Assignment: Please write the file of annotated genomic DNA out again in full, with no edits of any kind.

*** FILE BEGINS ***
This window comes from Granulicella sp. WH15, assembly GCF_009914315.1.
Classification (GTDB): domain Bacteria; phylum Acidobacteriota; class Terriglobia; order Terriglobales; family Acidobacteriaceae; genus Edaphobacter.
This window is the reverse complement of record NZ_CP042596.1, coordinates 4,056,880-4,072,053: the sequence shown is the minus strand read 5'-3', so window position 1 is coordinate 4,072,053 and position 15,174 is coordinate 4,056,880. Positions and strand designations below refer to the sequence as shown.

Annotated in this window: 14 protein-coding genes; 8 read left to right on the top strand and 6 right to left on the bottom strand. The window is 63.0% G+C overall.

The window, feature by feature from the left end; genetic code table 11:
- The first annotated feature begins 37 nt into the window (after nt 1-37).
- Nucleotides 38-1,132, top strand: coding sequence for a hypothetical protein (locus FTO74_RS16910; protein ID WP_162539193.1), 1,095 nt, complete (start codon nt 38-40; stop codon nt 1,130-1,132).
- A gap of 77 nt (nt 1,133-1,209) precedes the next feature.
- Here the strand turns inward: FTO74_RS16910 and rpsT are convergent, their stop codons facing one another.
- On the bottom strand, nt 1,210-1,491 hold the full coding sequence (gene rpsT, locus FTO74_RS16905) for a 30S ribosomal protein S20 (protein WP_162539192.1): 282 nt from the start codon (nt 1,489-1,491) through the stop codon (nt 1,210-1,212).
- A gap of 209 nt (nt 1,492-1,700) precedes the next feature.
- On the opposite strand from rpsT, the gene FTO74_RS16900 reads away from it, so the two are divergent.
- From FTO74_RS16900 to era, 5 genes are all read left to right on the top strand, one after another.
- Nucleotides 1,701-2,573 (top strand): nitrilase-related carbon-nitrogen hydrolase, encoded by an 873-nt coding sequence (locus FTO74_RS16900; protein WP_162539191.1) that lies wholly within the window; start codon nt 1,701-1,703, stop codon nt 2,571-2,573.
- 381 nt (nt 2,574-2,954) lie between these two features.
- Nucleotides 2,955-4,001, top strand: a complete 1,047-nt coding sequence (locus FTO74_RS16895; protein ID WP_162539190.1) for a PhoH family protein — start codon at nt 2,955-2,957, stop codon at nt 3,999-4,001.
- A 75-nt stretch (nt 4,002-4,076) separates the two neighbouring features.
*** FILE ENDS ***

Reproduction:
This window comes from Granulicella sp. WH15, assembly GCF_009914315.1.
Classification (GTDB): domain Bacteria; phylum Acidobacteriota; class Terriglobia; order Terriglobales; family Acidobacteriaceae; genus Edaphobacter.
This window is the reverse complement of record NZ_CP042596.1, coordinates 4,056,880-4,072,053: the sequence shown is the minus strand read 5'-3', so window position 1 is coordinate 4,072,053 and position 15,174 is coordinate 4,056,880. Positions and strand designations below refer to the sequence as shown.

Annotated in this window: 14 protein-coding genes; 8 read left to right on the top strand and 6 right to left on the bottom strand. The window is 63.0% G+C overall.

The window, feature by feature from the left end; genetic code table 11:
- The first annotated feature begins 37 nt into the window (after nt 1-37).
- Nucleotides 38-1,132, top strand: coding sequence for a hypothetical protein (locus FTO74_RS16910; protein ID WP_162539193.1), 1,095 nt, complete (start codon nt 38-40; stop codon nt 1,130-1,132).
- A gap of 77 nt (nt 1,133-1,209) precedes the next feature.
- Here the strand turns inward: FTO74_RS16910 and rpsT are convergent, their stop codons facing one another.
- On the bottom strand, nt 1,210-1,491 hold the full coding sequence (gene rpsT, locus FTO74_RS16905) for a 30S ribosomal protein S20 (protein WP_162539192.1): 282 nt from the start codon (nt 1,489-1,491) through the stop codon (nt 1,210-1,212).
- A gap of 209 nt (nt 1,492-1,700) precedes the next feature.
- On the opposite strand from rpsT, the gene FTO74_RS16900 reads away from it, so the two are divergent.
- From FTO74_RS16900 to era, 5 genes are all read left to right on the top strand, one after another.
- Nucleotides 1,701-2,573 (top strand): nitrilase-related carbon-nitrogen hydrolase, encoded by an 873-nt coding sequence (locus FTO74_RS16900; protein WP_162539191.1) that lies wholly within the window; start codon nt 1,701-1,703, stop codon nt 2,571-2,573.
- 381 nt (nt 2,574-2,954) lie between these two features.
- Nucleotides 2,955-4,001, top strand: a complete 1,047-nt coding sequence (locus FTO74_RS16895; protein ID WP_162539190.1) for a PhoH family protein — start codon at nt 2,955-2,957, stop codon at nt 3,999-4,001.
- A 75-nt stretch (nt 4,002-4,076) separates the two neighbouring features.